Imaginative Contemplation

While Lectio Divina seems naturally suited to praying with texts where words and their resonances are uppermost, other pieces of scripture engage us primarily as stories.

Stories have the capacity to draw us in. Almost without effort we find ourselves imagining the place and the people and the better the story the more we find ourselves moved by what we imagine. This natural capacity is the basis of the way of praying called imaginative, or Ignatian, contemplation.

Some people avoid this kind of prayer because they say they ‘have no imagination’ but everyone does–it is just that it seems to work differently in different people. We often think that we should see pictures in our imagination, but, just as commonly, people seem to hear their way into a story while others enter the imagination through a vague but significant sense of where things are.

Imagination is related to memory: if you can call up a memory in some way you can use your imagination in prayer. Think of someone you love or a place where you have been happy and you will find yourself spontaneously using your imagination in the way that works for you.

People also differ in how much work it takes to imagine. Some find their imagination more passive–events unfold before them without effort–while others have a more active imagination–they are more aware of the work that goes into ‘building’ an experience.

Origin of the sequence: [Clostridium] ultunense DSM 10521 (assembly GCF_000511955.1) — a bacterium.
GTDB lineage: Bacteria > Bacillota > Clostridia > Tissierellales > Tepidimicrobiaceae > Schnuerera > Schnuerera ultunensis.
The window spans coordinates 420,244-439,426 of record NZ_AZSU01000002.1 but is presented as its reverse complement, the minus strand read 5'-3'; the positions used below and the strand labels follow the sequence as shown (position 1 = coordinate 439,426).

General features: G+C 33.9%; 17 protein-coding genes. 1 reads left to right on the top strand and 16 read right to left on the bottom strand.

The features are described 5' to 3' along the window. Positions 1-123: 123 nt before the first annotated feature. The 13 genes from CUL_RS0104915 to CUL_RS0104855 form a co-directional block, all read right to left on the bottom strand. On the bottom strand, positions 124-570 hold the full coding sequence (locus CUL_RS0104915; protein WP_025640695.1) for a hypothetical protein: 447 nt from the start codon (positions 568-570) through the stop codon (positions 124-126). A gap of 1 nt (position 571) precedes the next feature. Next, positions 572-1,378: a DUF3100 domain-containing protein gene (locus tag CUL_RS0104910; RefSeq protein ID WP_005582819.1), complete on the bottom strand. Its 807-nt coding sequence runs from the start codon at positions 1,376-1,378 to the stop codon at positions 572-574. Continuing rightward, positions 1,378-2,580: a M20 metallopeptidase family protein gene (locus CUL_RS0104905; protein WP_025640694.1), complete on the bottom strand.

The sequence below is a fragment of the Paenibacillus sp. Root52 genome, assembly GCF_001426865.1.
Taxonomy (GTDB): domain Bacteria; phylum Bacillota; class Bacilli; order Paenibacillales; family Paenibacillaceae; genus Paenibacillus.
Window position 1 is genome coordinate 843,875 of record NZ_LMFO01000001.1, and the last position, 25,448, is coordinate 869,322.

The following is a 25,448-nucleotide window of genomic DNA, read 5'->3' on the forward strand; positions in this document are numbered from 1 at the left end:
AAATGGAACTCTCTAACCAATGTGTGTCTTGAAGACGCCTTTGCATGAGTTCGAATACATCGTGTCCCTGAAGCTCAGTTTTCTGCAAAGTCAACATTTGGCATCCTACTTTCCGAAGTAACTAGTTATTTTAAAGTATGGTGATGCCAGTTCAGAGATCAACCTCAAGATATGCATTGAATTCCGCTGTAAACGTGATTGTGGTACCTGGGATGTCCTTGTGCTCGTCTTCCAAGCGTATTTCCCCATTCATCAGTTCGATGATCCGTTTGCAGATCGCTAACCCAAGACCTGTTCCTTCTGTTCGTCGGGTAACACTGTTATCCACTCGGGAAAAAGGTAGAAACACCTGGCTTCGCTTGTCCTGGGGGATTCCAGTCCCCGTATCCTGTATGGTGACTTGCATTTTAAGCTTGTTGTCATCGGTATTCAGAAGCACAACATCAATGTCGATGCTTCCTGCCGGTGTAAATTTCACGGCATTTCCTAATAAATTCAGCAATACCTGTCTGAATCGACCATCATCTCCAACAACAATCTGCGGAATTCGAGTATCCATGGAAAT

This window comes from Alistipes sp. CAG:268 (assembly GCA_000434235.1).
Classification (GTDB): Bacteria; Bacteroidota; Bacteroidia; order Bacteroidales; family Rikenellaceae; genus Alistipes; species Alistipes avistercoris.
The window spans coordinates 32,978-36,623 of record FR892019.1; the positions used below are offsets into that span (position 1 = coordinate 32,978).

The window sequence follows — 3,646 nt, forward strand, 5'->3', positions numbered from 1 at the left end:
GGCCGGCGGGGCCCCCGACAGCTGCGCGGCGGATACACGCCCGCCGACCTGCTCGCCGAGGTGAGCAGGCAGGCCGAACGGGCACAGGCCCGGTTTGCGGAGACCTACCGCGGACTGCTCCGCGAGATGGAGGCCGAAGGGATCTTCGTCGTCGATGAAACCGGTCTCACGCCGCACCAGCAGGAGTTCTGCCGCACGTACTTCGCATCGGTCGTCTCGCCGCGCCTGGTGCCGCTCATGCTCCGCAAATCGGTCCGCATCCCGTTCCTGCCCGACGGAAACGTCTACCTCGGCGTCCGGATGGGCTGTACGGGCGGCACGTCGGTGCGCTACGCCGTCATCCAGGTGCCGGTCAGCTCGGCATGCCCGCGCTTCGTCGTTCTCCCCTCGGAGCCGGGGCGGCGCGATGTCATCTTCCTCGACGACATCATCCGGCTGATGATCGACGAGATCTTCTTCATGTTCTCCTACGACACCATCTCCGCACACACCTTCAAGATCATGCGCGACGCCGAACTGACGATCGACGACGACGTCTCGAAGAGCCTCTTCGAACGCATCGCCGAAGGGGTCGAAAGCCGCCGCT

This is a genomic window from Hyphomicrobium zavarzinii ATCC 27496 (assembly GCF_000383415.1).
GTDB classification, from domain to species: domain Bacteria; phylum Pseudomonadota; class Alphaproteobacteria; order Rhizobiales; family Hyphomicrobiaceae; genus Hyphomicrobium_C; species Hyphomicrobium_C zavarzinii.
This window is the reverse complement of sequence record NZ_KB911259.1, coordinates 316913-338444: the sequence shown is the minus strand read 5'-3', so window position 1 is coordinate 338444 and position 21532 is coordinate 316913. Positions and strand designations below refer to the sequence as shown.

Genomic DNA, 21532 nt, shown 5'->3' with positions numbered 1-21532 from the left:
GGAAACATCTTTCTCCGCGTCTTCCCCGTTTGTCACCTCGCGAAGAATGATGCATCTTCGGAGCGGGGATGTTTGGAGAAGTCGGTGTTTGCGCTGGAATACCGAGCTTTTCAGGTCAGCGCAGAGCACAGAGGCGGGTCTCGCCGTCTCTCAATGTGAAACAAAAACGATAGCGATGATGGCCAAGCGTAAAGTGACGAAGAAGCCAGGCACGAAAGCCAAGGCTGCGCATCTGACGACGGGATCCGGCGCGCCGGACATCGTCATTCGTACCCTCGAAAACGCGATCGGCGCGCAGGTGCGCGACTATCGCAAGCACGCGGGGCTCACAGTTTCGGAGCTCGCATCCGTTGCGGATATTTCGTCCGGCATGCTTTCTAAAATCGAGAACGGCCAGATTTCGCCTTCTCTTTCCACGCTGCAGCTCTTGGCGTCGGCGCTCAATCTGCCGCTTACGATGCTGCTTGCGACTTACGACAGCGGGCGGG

However you approach it though, imaginative prayer is a powerful way to enter into a gospel story. The details of the story and the work of your imagination shape a temporary world for you to experience in a real way.


Choose your scripture passage and become comfortable with it. Read it over a few times until you know what happens and are able to set the words aside.


Find a quiet inner place—as quiet as you have available right now. Begin to remember the story and its setting, letting it take shape, and letting yourself settle there.


Use your imagination to enter into the story in some of the ways below:

  • Watch what happens: listen to what is being said; feel the action with your body.
  • Become part of the story either by being yourself or by becoming one of the other people in the story.
  • Listen, taste, smell, feel, and watch what happens. Allow yourself to interact with the others in the event: enter into conversation with them, listen to what they have to say to you and to each other, etc.
  • Allow the event to unfold through your imagination, taking as long as you want, following the narrative wherever it seems to want to go.
  • Respond spontaneously in conversation with God, with Jesus or with one of the other persons in the story.


When you are ready, mark the end of your time of prayer with some closing gesture or words of prayer.

Afterwards you might want to make a note of anything that seemed significant.

One reply on “Imaginative Contemplation”

  1. Thanks. This kind of prayer makes me think of something I read in a story at the Tablet …

    “Afterwards you’ll be different, you know”, a friend who had done it warned me before my 30-day retreat on the Spiritual Exercises of St Ignatius. I believed him: who doubts the Jesuits’ centuries-old secret weapon, their portable desert peopled with angels and demons?

    … it’s a powerful prayer form.

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